The new cyber security law – a double edged sword – can be used to combat cybercrime, it can also be used to tackle online dissent.
On Tuesday, in a move that further consolidates the government’s powers over internet content in Vietnam, the country’s lawmakers approved a cybersecurity law that tightens control of the internet in the country, raising fears of a further crackdown on dissent.
According to the tenets of the cyber law, tech companies operating in the country, including Facebook and Google, will have to now store “important” personal data of Vietnamese users on servers in Vietnam. This will necessary mean that they will have to open offices in the country.
Thousands of demonstrators across several Vietnamese cities and provinces marched against a plan to create economic zones for foreign investment, fueling anti-Chinese sentiments. Demonstrators also derided the cyber security bill which experts say will cause economic harm to the country and stifle online dissent.
Tuesday’s vote on the cyber security bill was held midst tight security: police was seen manning barricades outside the legislature in Hanoi.
It is not yet clear when the new law will go into effect.
Amnesty International was quick to deride the new law saying it amounts to giving a “devastating blow” to the freedom of expression of the country’s citizens. The move will force tech companies to hand over personal data to authorities who can then censor an individual’s posts.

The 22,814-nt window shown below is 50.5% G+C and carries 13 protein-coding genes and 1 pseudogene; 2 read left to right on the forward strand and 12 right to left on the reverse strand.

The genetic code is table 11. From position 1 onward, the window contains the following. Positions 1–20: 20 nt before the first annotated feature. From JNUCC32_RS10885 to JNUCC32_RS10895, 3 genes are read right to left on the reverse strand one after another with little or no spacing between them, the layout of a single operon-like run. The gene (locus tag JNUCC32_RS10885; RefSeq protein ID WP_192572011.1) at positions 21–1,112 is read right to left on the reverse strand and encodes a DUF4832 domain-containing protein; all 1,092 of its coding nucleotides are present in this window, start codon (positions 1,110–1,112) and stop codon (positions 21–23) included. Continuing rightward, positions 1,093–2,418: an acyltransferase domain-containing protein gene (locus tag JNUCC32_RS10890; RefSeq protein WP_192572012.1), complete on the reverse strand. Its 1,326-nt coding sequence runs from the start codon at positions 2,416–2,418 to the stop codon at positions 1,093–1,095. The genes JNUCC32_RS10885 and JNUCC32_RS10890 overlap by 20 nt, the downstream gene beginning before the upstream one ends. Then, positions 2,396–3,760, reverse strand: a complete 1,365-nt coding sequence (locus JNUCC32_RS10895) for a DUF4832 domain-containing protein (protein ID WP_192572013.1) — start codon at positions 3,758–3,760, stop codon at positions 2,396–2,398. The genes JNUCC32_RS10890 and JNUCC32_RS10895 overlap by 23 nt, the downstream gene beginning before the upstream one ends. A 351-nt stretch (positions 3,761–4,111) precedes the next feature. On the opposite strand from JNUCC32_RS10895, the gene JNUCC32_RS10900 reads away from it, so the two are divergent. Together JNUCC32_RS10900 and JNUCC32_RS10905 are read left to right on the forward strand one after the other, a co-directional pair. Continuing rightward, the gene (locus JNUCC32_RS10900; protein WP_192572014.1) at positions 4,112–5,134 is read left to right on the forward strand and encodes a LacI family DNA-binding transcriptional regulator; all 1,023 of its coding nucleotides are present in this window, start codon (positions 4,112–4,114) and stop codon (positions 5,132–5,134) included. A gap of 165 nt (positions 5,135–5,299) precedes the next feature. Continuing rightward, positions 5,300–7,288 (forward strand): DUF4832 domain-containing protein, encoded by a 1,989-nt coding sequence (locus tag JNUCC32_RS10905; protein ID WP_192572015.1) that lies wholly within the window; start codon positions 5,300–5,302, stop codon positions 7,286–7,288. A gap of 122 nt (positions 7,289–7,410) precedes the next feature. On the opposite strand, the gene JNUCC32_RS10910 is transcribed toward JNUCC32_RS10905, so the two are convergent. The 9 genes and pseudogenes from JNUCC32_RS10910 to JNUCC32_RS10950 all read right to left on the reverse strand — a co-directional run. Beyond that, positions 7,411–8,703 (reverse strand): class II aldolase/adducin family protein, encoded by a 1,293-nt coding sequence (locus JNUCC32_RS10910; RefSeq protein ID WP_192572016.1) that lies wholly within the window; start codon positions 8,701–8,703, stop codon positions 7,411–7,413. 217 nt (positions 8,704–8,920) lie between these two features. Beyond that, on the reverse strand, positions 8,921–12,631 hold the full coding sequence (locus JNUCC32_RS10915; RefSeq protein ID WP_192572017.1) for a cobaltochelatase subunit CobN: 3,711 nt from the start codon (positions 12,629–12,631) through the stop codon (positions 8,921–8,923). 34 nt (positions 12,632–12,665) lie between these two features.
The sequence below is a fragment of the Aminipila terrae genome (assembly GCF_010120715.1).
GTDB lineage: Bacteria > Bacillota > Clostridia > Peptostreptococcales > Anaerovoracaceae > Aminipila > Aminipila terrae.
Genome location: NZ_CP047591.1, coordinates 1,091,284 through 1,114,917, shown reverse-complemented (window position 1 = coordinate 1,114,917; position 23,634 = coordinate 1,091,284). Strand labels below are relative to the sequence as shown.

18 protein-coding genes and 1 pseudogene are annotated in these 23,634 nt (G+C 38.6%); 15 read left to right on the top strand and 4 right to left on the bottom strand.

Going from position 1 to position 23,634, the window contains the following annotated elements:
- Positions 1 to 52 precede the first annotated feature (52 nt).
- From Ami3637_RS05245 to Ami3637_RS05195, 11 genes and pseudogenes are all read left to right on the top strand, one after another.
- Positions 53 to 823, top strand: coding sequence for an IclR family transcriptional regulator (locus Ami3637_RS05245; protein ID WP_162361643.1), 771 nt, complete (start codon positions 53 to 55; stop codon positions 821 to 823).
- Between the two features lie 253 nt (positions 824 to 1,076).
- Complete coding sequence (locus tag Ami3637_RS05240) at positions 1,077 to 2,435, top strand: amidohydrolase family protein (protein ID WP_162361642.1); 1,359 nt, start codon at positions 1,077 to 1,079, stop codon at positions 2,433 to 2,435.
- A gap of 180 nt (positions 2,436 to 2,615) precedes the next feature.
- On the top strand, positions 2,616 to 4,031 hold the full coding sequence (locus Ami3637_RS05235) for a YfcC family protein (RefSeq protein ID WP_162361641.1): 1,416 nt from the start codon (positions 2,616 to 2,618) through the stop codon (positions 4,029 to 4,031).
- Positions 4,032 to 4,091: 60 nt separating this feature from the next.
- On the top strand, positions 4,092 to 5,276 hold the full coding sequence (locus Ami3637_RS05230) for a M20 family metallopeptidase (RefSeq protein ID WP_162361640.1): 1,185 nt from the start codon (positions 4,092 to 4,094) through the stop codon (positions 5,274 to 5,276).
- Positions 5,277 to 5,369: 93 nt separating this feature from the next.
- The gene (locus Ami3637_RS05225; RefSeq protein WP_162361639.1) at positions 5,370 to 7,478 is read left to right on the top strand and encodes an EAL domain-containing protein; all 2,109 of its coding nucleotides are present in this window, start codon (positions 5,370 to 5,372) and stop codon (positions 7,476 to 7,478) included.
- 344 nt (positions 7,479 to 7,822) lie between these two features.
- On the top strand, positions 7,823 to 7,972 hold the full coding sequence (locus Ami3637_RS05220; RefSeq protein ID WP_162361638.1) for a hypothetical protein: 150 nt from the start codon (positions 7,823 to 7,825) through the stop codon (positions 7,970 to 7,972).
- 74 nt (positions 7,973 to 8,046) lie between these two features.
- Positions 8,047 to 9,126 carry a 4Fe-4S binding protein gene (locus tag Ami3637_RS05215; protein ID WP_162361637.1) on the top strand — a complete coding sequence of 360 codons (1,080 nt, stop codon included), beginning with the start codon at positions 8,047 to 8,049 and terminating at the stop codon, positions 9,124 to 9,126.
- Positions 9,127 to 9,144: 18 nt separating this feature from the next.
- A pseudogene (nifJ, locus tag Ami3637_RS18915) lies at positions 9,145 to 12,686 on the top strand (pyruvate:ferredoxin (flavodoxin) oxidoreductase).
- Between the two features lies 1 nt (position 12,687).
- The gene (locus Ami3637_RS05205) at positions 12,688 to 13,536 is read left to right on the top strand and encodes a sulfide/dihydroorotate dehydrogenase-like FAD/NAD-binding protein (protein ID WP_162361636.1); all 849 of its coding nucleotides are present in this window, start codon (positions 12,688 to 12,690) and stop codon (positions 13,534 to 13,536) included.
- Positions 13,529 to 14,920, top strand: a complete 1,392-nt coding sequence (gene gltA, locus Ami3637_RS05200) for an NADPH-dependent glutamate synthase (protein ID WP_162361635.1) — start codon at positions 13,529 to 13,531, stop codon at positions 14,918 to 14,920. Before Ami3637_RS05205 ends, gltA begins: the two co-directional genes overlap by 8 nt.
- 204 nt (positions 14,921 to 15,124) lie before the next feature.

“With the sweeping powers it grants the government to monitor online activity, this vote means there is now no safe place left in Vietnam for people to speak freely,” said Clare Algar, Amnesty’s director of global operations, in a statement.
The new law requires social media companies to remove offending content from their platforms within 1 day of receiving a request from the country’s authorities.
According to Vo Trong Viet, the head of Vietnam’s defense and security committee that drafted the law, the requirement for tech companies to open offices in the country and store user data locally was not only feasible but is crucial for fighting cyber crime and is in line with international rules.
“Placing a data center in Vietnam increases costs for businesses but is a necessary requirement to meet the cybersecurity need of the country,” said Vo Trong Viet to lawmakers.
According to a 2018 global digital report prepared by social media management firm Hootsuite and media consulting firm, We Are Social, around 55 million Vietnamese are regular users of social media.
Vietnam ranked 7th among active Facebook-using countries, reads the report while its economic hub, Ho Chi Minh City, was in the top 10 among cities with active Facebook users.
According to the Vietnam Digital Communication Association, the requirements in the new cyber security law could add as a drag to Vietnam’s GDP speed. As per its forecast, the new law could see Vietnam’s GDP drop by 1.7% and wipe off 3.1% of foreign investment, something that is crucial to its economy.